Despite his busy schedule, Prof still made time to contribute to the Singapore Medical Association (SMA) where he was Editor of the Singapore Medical Journal (SMJ) from 1978 to 1987. He delivered the SMA Lecture in 2000 entitled “Medicine in the Digital Era - Opportunities and Challenges.” For his contributions to the SMA and Medicine in Singapore, he was awarded the SMA Honorary Membership in 2014.
With over 150 publications in international, regional and local journals, and his MD thesis entitled “Systemic Lupus Erythematosus in Singapore – A Clinical Study”, he was appointed Adjunct Professor at the Faculty of Medicine, National University of Singapore. For his numerous contributions, dedication to service and country, Prof Feng was awarded the Public Administration Medal (Silver) in 1986, the Public Administration Medal (Gold) in 1997 and the National Healthcare Group Lee Foundation Lifetime Achievement Award in 2002.
It takes a tough character to overcome challenges and Prof Feng certainly has overcome several challenges in his career. Each letter of the word “TOUGH” spells out a character trait of Prof Feng that we all can learn from. He was “tenacious”. Starting specialties such as Rheumatology, Infectious Diseases and Medical Intensive Care from scratch is no easy task. Prof was “outstanding”. This attitude of excellence helped to put Rheumatology on the world map. He had published or inspired those he trained to publish extensively in reputable journals and he had organised world congresses on systemic lupus erythematosus and rheumatology. He dared to be “unique”. When treatment of lupus nephritis was bleak, he together with Prof Seah Cheng Siang were the first to use cyclophosphamide, which made a great difference to lupus patients. With those he worked with, Prof Feng was “generous”. He did literature searches for his registrars and consultants knowing their pet interests in Rheumatology. He kept in touch with them when they were on their Health Manpower Development Plan (HMDP) training overseas. Above all, he was not threatened by his staff who would bring back new skills, knowledge and expertise. He nurtured and groomed those under him to flourish in their own right. Finally, he was “humble”. Many great people are self-absorbed and serve their own interests. The truly great are humble and seek the good of others. Prof Feng did his life’s work not to seek his own glory, but he sought to serve the needs of others.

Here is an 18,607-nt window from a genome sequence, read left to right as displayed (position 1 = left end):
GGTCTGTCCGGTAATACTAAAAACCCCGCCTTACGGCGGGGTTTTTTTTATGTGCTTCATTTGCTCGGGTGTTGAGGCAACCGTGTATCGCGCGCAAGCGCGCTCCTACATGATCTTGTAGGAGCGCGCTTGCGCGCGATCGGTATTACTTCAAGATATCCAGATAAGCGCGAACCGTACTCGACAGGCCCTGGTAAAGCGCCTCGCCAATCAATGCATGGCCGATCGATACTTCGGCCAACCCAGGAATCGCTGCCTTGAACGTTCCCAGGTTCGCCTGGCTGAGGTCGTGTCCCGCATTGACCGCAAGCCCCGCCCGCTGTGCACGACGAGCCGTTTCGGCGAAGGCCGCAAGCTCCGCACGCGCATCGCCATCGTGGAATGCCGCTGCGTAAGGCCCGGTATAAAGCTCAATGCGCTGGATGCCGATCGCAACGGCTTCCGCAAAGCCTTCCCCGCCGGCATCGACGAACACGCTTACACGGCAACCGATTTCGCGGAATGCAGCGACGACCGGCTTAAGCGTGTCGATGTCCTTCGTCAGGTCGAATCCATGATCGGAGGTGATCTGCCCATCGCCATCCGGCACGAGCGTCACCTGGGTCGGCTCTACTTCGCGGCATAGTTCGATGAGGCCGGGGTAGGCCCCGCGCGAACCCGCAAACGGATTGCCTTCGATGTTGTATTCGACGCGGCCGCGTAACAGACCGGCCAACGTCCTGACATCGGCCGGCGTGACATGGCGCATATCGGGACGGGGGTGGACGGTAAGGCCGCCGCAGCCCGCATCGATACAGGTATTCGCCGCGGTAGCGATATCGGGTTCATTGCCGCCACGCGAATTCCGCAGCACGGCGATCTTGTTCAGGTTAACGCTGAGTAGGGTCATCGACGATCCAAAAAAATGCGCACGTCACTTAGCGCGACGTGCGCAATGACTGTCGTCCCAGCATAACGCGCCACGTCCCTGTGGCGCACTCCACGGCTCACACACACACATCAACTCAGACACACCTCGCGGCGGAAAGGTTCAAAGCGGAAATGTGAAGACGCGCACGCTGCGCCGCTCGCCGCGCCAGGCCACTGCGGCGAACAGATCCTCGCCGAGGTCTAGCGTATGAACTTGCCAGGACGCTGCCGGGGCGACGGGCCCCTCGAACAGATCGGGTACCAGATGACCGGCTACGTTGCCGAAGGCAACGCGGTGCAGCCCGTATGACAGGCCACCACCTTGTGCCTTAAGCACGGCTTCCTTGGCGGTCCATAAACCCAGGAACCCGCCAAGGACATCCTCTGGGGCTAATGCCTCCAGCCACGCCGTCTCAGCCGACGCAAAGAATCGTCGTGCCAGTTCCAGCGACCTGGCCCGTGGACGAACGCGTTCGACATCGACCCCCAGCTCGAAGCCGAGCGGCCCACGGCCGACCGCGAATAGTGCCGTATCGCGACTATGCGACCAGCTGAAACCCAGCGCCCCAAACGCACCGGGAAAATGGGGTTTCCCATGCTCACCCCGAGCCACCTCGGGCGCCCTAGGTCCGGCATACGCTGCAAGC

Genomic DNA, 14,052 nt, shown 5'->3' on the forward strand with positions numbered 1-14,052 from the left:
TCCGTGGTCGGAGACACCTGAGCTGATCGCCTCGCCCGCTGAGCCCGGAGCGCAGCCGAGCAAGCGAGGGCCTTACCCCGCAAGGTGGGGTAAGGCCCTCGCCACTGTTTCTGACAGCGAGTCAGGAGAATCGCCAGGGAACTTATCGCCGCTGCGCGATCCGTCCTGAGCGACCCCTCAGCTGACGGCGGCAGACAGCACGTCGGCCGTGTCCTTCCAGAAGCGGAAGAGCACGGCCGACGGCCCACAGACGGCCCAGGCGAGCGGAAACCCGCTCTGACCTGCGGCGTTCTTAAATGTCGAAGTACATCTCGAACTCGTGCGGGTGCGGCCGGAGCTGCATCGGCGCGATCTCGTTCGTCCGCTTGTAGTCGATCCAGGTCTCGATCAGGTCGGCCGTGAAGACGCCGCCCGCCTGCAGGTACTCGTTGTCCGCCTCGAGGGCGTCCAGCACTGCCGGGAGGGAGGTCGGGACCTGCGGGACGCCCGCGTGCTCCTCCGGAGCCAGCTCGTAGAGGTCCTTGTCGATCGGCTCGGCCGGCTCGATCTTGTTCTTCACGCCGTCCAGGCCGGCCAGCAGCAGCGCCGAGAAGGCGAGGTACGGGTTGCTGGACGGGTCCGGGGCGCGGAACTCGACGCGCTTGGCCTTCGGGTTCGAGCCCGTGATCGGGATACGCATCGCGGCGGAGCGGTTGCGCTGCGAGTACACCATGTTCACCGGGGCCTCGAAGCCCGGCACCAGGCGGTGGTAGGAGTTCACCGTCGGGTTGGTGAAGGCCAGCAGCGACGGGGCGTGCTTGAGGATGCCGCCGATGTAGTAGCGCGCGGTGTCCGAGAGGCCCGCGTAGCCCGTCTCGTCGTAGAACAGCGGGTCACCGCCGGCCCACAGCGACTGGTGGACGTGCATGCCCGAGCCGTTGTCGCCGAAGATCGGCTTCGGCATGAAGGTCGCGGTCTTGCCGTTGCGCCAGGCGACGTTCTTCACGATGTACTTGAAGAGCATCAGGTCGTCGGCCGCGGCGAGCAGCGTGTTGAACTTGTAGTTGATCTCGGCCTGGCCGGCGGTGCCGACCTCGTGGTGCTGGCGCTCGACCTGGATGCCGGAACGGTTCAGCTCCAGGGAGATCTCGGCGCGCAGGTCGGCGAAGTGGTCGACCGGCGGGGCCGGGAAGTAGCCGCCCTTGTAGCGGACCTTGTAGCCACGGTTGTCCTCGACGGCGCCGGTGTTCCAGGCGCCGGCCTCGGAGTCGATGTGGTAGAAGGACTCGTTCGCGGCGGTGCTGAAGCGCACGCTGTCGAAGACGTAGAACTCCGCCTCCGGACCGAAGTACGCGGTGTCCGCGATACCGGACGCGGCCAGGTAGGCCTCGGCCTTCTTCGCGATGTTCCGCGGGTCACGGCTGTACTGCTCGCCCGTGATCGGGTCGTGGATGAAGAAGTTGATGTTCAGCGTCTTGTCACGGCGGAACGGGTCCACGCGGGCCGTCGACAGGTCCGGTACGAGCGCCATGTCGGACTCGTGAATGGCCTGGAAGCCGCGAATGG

Prof ended his Seah Cheng Siang Lecture in 2000 with these words: “With the beginning of a new millennium, the medical profession faces unprecedented pressures and challenges that jeopardise our ability to care for patients. To be effective, physicians must work together. We must be vigilant about threats to high standards, research, education and ethics and seize opportunities for improvement. We need to ensure that relationships with patients, students, colleagues and other healthcare professionals are marked by trust and mutual respect. The pursuit of excellence, caring for our patients with compassion and a sturdy resolve to retain the valued fundamentals of our profession must never change. Our patients and Professor Seah expect nothing less.”
Prof Feng is indeed the Father of Rheumatology in Singapore and we will truly miss him.
Dr Bernard Thong is Chairman, Chapter of Rheumatologists; Dr Leong Keng Hong is Board Member, Chapter of Rheumatologists; Dr Leong Khai Pang is President, Singapore Society of Rheumatology.